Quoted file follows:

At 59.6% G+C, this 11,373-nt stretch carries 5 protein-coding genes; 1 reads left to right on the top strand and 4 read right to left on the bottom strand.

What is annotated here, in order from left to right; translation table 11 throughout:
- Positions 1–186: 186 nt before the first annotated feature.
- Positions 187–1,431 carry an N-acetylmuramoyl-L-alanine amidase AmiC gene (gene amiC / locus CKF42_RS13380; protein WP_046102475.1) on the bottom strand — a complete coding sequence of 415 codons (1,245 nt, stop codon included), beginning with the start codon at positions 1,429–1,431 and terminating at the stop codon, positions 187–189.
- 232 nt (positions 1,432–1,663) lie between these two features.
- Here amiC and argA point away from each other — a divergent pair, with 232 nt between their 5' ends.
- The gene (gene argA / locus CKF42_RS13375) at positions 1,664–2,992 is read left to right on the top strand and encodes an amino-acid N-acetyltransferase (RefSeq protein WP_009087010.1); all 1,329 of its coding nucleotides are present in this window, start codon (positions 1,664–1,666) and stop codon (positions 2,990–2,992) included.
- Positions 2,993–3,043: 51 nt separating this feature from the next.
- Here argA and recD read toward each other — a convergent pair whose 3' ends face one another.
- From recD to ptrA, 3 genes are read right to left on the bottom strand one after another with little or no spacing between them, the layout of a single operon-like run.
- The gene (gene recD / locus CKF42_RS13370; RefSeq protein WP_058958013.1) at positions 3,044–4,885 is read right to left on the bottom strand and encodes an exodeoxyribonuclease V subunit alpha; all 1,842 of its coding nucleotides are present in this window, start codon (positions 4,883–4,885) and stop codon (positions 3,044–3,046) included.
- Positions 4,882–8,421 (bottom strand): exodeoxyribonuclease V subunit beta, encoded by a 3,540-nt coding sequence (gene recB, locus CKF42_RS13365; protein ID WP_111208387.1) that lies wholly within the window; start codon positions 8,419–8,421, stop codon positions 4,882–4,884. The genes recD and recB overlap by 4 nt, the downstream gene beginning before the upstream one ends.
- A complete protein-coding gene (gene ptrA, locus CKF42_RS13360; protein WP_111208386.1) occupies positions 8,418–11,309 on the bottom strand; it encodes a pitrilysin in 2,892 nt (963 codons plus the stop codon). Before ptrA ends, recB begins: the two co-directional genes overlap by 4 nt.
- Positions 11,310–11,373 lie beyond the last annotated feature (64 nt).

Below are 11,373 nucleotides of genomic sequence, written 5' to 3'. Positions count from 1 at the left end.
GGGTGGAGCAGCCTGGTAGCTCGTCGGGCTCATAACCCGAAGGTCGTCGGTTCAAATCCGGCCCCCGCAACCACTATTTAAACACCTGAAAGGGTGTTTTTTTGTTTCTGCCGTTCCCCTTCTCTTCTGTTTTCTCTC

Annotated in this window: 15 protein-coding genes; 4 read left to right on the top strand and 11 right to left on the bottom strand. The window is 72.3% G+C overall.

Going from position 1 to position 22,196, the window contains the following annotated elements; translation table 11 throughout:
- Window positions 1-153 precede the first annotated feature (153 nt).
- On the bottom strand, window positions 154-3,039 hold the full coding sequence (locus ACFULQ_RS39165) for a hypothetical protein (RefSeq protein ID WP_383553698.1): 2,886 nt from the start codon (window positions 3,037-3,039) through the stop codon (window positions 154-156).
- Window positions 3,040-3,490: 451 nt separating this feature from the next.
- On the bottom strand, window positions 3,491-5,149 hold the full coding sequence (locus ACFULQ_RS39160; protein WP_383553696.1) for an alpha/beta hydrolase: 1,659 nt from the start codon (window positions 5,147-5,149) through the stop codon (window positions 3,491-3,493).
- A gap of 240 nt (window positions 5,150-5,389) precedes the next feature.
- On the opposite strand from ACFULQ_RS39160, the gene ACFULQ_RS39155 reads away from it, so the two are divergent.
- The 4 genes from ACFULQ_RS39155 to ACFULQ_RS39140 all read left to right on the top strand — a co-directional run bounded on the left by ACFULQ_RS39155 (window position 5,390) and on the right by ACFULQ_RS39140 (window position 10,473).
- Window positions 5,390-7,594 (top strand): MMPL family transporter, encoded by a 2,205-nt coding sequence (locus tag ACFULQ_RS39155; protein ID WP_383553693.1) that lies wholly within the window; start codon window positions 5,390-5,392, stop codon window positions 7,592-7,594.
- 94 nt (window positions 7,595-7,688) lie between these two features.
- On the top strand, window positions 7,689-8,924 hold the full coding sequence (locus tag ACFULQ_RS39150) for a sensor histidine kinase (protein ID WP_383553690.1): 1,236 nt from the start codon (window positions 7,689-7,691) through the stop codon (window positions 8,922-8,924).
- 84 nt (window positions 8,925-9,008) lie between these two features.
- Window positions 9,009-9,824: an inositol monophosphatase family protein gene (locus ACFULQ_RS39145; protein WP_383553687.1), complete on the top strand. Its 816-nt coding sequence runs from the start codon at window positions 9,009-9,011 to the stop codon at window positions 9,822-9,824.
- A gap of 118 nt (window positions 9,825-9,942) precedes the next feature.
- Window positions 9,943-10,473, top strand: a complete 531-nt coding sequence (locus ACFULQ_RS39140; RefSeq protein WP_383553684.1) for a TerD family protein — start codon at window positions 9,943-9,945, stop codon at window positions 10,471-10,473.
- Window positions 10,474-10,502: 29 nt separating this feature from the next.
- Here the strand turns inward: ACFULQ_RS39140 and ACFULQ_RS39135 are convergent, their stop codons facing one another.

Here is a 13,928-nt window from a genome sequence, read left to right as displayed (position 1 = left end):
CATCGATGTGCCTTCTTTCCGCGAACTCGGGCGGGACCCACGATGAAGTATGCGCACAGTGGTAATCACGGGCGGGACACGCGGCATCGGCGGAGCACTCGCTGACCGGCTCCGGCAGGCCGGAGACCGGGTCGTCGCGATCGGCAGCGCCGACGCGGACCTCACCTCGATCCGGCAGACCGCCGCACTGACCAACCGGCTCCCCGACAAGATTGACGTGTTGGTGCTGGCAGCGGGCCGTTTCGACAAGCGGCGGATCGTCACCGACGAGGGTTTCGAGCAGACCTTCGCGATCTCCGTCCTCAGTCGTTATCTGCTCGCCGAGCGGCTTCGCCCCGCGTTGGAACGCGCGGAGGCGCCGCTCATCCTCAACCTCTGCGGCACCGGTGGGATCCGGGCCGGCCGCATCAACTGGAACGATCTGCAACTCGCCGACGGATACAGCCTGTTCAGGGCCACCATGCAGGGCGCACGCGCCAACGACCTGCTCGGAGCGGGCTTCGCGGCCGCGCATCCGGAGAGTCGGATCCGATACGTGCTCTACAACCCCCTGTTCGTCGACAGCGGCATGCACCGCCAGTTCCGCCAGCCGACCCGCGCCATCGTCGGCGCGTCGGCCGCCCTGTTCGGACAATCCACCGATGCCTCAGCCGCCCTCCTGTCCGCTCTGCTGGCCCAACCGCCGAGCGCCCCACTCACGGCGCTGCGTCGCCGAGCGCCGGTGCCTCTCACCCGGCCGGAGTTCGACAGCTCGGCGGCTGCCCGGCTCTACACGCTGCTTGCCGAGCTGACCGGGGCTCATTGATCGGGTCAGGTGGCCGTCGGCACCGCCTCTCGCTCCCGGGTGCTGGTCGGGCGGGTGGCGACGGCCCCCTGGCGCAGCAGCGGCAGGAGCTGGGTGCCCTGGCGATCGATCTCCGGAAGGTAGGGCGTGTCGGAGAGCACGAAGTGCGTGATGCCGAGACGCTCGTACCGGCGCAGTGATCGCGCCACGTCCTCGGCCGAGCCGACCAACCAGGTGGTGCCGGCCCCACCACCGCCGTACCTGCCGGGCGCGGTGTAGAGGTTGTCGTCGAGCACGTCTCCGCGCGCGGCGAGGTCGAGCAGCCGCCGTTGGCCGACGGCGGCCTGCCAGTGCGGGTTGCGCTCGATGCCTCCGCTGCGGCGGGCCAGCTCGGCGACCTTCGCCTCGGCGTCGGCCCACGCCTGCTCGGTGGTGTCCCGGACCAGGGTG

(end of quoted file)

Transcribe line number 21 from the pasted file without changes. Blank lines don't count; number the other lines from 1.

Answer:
- Window positions 3,040-3,490: 451 nt separating this feature from the next.